Preaching up a Story

Years ago, a lifetime and a day ago, I found myself in a world of learning. It was my first Masters degree, a Masters by coursework, and I was studying a class on homiletics. That’s a fancy way of saying preaching. I was all right at public speaking, had been doing it for a few years, but here was a chance to learn some things. To refine my process.

In each class for that subject, we were taught how important inductive preaching is. That’s the kind where you tell the story of the sermon and let the narrative bring it to life. You’d have one Big Idea and learn how to craft a well written tale that doesn’t reveal itself too soon. It ropes the reader in. Entices them to keep listening. Coaxes them into the plot like Hansel and Gretel to the witch’s house. All because they don’t yet know what the end is and they want to know. It’s not yet revealed …

Every lesson were were told how important this method is. We watched videos about it, examples of it and were told to purchase two textbooks about it. So I did. I devoured it.

And yet, in every lesson were also given an alternative method, the method we were required to be taught. The didactic, expositional method. It’s propositional preaching and it can be quite powerful. You make a statement (proposition) and then proceed to prove how that statement is true.

When the assessment came, I found myself in a quandary. Every week I had been told the superior method, the storytelling method, the one that didn’t treat people like ignoramuses. But at the end, I was assessed on my handling of the opposite method. Propositional, expositional, three point sermons.

I wrote my sermon. I practised it. I had someone come up in tears telling me how perfect that message was. And I was assessed by a different lecturer.

He was expositional and propositional all the way and apparently my message was inadequate and insufficient; well, at least it wasn’t insurrectionist. Although you might have thought so by the response.

Learning is, to be sure, a complicated process. I think we complicate it more than it needs to be. We feel that our preferred method is the best method for everyone and that everyone would best be served by following our method. The syllabus of my preaching class seemed designed by someone who valued one form of preaching while the teacher delivering the content preferred another. He taught and assessed the method required by the syllabus but somewhat unfairly to the students (or at least to me) he made it abundantly clear that he valued a different method. If I were assessed by him, I like to think I would have gotten a better mark.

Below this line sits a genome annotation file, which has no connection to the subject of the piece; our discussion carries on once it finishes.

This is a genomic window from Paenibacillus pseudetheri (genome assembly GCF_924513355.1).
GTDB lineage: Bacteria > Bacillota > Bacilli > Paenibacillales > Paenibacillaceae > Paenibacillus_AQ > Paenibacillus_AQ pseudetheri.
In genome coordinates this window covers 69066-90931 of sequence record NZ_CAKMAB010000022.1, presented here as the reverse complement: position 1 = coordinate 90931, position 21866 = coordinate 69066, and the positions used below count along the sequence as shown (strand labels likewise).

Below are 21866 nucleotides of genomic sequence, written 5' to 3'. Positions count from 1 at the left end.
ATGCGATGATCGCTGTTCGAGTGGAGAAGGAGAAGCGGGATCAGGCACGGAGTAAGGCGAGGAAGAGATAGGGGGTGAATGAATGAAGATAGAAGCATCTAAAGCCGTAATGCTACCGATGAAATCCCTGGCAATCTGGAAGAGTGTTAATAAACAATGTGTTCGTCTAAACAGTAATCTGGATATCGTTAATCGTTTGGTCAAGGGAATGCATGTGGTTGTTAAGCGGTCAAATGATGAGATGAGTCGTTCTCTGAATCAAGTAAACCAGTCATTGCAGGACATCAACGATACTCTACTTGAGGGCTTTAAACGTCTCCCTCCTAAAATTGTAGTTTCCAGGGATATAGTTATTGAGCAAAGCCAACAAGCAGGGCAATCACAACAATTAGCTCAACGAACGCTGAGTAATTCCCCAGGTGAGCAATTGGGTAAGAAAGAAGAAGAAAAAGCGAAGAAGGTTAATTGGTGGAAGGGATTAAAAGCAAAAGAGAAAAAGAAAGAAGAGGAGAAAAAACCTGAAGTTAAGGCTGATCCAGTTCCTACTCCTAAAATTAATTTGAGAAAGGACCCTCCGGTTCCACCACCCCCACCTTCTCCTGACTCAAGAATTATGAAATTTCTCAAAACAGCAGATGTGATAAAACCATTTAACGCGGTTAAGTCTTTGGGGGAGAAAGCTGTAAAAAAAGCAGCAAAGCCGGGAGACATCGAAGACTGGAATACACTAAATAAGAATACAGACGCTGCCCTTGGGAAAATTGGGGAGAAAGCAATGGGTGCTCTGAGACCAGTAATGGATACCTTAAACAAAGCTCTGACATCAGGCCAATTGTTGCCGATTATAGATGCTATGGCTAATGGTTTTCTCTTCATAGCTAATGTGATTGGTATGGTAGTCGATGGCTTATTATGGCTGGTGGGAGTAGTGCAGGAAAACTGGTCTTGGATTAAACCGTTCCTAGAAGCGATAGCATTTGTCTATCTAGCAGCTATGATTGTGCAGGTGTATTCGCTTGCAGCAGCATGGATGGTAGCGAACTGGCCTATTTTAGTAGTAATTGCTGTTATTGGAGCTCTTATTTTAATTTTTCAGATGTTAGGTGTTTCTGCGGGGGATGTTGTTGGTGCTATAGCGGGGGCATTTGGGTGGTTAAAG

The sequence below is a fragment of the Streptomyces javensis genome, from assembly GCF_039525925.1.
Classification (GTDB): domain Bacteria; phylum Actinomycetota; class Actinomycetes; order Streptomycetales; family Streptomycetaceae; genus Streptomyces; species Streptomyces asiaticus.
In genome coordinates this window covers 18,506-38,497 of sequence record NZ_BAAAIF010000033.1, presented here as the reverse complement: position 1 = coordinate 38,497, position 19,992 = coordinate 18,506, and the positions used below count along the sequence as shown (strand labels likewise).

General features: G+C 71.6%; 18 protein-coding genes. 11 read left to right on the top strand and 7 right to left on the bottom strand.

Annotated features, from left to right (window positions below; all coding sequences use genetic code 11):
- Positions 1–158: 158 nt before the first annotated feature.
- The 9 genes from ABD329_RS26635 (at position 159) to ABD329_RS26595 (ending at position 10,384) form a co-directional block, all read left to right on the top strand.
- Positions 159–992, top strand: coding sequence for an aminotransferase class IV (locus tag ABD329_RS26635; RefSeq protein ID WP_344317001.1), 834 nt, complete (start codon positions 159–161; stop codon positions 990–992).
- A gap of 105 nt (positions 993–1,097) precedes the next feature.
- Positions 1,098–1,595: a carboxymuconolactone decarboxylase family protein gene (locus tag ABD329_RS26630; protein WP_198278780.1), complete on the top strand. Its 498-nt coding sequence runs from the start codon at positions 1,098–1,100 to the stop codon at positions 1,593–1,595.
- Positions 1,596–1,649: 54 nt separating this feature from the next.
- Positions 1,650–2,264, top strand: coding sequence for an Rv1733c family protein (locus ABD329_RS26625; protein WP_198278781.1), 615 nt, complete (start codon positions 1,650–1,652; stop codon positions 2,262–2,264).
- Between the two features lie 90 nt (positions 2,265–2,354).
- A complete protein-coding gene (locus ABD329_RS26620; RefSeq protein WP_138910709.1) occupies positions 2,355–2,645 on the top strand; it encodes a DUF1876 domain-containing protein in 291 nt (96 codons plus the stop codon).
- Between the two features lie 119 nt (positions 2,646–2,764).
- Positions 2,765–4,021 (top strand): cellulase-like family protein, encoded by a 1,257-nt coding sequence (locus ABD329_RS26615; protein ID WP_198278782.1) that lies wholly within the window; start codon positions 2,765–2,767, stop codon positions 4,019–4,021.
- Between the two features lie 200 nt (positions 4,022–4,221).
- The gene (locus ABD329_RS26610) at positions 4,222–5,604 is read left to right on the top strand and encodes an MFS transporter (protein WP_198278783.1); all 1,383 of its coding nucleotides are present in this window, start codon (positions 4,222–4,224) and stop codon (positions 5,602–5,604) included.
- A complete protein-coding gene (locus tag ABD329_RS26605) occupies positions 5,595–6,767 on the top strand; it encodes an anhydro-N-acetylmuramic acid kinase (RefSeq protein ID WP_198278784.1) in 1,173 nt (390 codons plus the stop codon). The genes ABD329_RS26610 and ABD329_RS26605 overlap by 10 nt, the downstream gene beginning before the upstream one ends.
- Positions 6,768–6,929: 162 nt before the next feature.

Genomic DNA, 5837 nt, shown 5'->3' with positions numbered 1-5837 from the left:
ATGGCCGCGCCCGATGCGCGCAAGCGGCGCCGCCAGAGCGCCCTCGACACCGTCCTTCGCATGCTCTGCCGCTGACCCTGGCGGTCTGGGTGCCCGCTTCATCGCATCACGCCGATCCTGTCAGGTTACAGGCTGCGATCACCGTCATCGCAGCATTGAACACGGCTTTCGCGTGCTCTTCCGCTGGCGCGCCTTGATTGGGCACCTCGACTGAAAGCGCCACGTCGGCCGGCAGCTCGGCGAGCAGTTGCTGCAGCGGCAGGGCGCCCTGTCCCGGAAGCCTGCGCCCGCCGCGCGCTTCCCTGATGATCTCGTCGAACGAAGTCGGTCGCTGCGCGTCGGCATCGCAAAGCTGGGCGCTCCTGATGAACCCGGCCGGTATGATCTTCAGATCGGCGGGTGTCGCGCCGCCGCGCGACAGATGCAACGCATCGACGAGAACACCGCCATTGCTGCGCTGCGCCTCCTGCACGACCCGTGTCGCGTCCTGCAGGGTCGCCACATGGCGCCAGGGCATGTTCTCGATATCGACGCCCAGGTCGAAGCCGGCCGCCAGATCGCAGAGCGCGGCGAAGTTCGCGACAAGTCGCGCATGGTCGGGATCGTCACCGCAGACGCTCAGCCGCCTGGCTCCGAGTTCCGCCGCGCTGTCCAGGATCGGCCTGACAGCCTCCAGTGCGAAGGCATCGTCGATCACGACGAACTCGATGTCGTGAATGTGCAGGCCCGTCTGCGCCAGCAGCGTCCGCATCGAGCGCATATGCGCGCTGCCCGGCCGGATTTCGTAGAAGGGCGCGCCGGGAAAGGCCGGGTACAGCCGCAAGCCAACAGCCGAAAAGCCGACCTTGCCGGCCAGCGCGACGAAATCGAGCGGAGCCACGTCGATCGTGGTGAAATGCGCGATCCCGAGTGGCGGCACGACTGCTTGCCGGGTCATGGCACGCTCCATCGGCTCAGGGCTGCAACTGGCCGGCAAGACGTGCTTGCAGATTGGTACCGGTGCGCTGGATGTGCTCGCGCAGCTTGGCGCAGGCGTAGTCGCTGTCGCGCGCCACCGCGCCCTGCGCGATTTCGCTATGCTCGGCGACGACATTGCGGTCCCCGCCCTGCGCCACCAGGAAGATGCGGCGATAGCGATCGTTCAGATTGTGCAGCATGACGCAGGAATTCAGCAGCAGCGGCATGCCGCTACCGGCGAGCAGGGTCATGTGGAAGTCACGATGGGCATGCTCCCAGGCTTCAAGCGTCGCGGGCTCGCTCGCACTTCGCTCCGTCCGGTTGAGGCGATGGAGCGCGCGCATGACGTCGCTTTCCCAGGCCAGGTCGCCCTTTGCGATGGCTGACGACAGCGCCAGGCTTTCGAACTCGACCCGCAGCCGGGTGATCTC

The other teacher, though, preferred his own method and I was marked down, in my eyes, because he chose not to see the value in my sermon. He saw only check boxes and three point messages. Must have been a Baptist.

I hope that teachers the world over assess their material and decide what they want to communicate to the students. The asessment needs to be valid, which is to say that it should assess what it’s suppose to assess. In my case, for the assessment to be valid, it would need to assess the content we were taught. We were taught two methods of preaching, clearly communicated that one was preferred, but were assessed only on the non-preferred method.

I agree with my primary lecturer that inductive, storytelling speaking is a powerful way to communicate knowledge. I also agree with an expositional method, being trained and working in the sciences. I don’t see why it has to be one and not the other. Why so binary? The human body and mind are not binary but organic, synthetic, chaotic and emergent. They need order but they grow in the midst of chaos. They order the chaos by categorising everything, only to find abundant exceptions to every category, and thriving not on organising information in a systematic fashion, but in a way that attirbutes meaning to information. And the most potent form of meaning is story — whether the story of our memories and experiences or the story of fiction that we connect so potently with. To be organised in thought is to create meaningful associations.

I hope that we can master the arts (yes, that’s plural!) of telling the stories of our souls; the stories of our data; the stories of our lives in ways that people can latch on to and in ways that are clear … and unclear. If only because the story’s end hasn’t yet been revealed.